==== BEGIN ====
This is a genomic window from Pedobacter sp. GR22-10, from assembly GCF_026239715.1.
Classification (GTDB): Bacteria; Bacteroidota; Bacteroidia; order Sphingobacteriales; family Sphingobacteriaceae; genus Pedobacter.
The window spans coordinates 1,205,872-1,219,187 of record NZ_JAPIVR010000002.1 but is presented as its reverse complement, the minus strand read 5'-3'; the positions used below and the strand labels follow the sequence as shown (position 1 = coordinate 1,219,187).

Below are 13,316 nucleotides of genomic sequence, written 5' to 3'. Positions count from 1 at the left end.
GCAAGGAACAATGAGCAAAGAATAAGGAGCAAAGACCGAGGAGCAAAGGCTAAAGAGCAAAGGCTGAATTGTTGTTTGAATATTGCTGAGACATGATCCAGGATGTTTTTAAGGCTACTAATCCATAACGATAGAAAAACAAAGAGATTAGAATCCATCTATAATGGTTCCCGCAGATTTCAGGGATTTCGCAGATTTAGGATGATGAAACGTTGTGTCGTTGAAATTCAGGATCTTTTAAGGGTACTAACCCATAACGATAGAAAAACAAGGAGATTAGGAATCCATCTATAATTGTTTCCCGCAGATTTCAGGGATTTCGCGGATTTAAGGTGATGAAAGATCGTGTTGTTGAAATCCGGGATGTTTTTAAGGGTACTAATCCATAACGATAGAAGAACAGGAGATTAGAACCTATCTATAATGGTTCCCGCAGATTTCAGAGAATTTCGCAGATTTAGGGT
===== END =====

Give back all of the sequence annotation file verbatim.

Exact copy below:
This is a genomic window from Pedobacter sp. GR22-10, from assembly GCF_026239715.1.
Classification (GTDB): Bacteria; Bacteroidota; Bacteroidia; order Sphingobacteriales; family Sphingobacteriaceae; genus Pedobacter.
The window spans coordinates 1,205,872-1,219,187 of record NZ_JAPIVR010000002.1 but is presented as its reverse complement, the minus strand read 5'-3'; the positions used below and the strand labels follow the sequence as shown (position 1 = coordinate 1,219,187).

Below are 13,316 nucleotides of genomic sequence, written 5' to 3'. Positions count from 1 at the left end.
GCAAGGAACAATGAGCAAAGAATAAGGAGCAAAGACCGAGGAGCAAAGGCTAAAGAGCAAAGGCTGAATTGTTGTTTGAATATTGCTGAGACATGATCCAGGATGTTTTTAAGGCTACTAATCCATAACGATAGAAAAACAAAGAGATTAGAATCCATCTATAATGGTTCCCGCAGATTTCAGGGATTTCGCAGATTTAGGATGATGAAACGTTGTGTCGTTGAAATTCAGGATCTTTTAAGGGTACTAACCCATAACGATAGAAAAACAAGGAGATTAGGAATCCATCTATAATTGTTTCCCGCAGATTTCAGGGATTTCGCGGATTTAAGGTGATGAAAGATCGTGTTGTTGAAATCCGGGATGTTTTTAAGGGTACTAATCCATAACGATAGAAGAACAGGAGATTAGAACCTATCTATAATGGTTCCCGCAGATTTCAGAGAATTTCGCAGATTTAGGGT